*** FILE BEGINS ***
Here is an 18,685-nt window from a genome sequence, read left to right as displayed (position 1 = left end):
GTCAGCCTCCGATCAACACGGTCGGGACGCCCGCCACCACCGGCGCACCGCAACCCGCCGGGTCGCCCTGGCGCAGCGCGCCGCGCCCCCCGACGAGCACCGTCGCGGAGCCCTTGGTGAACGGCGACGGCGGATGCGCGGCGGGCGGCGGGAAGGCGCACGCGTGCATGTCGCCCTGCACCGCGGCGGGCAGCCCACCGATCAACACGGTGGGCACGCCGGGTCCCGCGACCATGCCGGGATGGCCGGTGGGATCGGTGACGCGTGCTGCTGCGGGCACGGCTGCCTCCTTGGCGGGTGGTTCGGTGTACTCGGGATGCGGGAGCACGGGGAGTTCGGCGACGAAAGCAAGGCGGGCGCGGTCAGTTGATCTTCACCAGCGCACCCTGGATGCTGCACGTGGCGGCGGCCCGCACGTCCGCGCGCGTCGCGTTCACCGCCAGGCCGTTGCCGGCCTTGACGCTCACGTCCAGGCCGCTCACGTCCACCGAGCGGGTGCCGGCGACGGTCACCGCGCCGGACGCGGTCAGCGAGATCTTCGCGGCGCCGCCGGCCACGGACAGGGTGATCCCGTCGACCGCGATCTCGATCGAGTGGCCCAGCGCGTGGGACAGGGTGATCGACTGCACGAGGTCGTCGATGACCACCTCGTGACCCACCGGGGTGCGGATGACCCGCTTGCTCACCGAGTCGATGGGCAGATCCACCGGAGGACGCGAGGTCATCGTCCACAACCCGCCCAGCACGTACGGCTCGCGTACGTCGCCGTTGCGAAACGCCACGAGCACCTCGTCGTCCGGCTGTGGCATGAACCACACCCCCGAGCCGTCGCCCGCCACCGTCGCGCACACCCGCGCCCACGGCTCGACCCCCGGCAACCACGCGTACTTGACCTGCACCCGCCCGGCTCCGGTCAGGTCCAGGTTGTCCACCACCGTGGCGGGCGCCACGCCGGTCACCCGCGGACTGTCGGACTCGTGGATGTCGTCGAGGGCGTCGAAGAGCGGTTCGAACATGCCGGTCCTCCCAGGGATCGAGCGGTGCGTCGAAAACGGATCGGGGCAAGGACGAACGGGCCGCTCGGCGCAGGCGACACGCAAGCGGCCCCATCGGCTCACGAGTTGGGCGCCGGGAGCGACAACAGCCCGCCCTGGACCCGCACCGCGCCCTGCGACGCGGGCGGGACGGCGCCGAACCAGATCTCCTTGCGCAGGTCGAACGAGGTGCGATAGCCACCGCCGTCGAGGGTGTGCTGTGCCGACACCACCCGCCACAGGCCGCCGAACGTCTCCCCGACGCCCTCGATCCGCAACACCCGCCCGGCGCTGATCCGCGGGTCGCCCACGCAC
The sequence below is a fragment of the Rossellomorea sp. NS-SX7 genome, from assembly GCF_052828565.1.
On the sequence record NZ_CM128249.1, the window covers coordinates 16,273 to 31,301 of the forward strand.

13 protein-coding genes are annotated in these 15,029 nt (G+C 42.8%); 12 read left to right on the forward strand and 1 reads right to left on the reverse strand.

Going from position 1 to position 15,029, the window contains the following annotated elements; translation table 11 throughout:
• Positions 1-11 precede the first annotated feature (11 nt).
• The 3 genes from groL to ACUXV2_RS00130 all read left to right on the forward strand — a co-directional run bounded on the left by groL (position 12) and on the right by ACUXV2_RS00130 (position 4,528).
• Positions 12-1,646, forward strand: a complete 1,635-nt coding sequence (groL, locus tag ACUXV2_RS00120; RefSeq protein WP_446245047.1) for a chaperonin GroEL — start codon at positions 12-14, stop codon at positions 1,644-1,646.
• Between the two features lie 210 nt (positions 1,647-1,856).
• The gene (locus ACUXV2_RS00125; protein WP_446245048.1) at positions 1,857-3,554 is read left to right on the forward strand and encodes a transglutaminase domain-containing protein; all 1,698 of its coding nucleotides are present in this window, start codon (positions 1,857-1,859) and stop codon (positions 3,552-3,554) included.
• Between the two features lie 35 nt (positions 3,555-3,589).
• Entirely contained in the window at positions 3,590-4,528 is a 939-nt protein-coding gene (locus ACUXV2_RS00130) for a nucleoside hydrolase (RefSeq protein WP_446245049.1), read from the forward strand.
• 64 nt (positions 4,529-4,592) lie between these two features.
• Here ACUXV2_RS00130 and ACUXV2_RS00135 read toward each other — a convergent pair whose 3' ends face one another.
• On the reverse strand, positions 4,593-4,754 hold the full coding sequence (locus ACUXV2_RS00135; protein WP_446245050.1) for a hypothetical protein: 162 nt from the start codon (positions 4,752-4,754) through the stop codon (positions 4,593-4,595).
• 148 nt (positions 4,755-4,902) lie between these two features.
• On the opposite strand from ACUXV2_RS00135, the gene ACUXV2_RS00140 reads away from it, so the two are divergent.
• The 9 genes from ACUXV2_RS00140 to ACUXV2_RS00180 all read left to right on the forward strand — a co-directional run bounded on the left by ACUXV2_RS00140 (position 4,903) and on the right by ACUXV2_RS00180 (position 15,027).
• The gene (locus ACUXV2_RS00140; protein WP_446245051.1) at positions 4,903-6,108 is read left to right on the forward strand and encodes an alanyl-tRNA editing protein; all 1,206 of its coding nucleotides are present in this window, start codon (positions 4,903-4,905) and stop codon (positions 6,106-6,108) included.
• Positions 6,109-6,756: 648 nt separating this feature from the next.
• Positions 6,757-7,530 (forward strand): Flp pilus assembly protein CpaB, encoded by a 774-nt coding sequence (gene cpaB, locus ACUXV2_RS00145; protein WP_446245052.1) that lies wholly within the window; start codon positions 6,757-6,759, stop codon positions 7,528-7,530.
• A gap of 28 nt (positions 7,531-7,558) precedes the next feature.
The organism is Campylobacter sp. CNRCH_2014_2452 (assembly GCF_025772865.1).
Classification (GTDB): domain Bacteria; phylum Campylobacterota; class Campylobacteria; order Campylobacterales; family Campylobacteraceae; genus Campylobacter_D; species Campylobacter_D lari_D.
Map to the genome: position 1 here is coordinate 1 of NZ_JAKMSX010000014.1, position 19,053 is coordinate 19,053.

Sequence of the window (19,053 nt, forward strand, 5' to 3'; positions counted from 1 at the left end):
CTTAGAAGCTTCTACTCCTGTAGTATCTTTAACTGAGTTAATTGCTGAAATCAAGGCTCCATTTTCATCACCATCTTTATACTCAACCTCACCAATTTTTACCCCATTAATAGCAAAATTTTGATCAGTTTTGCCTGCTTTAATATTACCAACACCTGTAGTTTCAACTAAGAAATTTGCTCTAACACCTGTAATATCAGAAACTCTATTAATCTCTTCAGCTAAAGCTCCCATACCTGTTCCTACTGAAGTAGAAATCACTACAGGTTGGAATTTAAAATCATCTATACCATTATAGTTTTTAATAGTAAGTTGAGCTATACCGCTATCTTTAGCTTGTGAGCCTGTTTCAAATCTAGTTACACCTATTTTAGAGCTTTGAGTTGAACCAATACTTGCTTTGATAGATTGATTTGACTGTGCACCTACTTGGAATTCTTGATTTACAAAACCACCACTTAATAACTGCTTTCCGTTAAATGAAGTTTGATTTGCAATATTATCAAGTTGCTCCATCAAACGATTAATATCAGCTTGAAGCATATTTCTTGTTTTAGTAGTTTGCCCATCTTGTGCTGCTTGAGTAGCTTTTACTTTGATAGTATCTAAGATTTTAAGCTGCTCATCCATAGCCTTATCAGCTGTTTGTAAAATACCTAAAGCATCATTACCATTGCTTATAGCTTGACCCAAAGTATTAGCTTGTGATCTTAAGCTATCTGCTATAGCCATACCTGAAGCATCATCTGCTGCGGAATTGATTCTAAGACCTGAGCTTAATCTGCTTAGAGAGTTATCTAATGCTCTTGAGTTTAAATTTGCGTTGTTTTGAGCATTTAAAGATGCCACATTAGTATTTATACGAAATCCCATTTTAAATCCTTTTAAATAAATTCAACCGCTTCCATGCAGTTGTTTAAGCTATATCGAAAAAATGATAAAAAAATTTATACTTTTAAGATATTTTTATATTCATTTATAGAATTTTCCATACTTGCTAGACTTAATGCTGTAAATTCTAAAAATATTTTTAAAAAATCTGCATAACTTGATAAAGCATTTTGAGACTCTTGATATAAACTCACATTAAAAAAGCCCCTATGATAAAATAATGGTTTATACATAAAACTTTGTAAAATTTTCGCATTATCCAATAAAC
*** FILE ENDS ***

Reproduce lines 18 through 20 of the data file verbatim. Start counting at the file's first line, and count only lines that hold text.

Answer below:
• On the opposite strand from ACUXV2_RS00135, the gene ACUXV2_RS00140 reads away from it, so the two are divergent.
• The 9 genes from ACUXV2_RS00140 to ACUXV2_RS00180 all read left to right on the forward strand — a co-directional run bounded on the left by ACUXV2_RS00140 (position 4,903) and on the right by ACUXV2_RS00180 (position 15,027).
• The gene (locus ACUXV2_RS00140; protein WP_446245051.1) at positions 4,903-6,108 is read left to right on the forward strand and encodes an alanyl-tRNA editing protein; all 1,206 of its coding nucleotides are present in this window, start codon (positions 4,903-4,905) and stop codon (positions 6,106-6,108) included.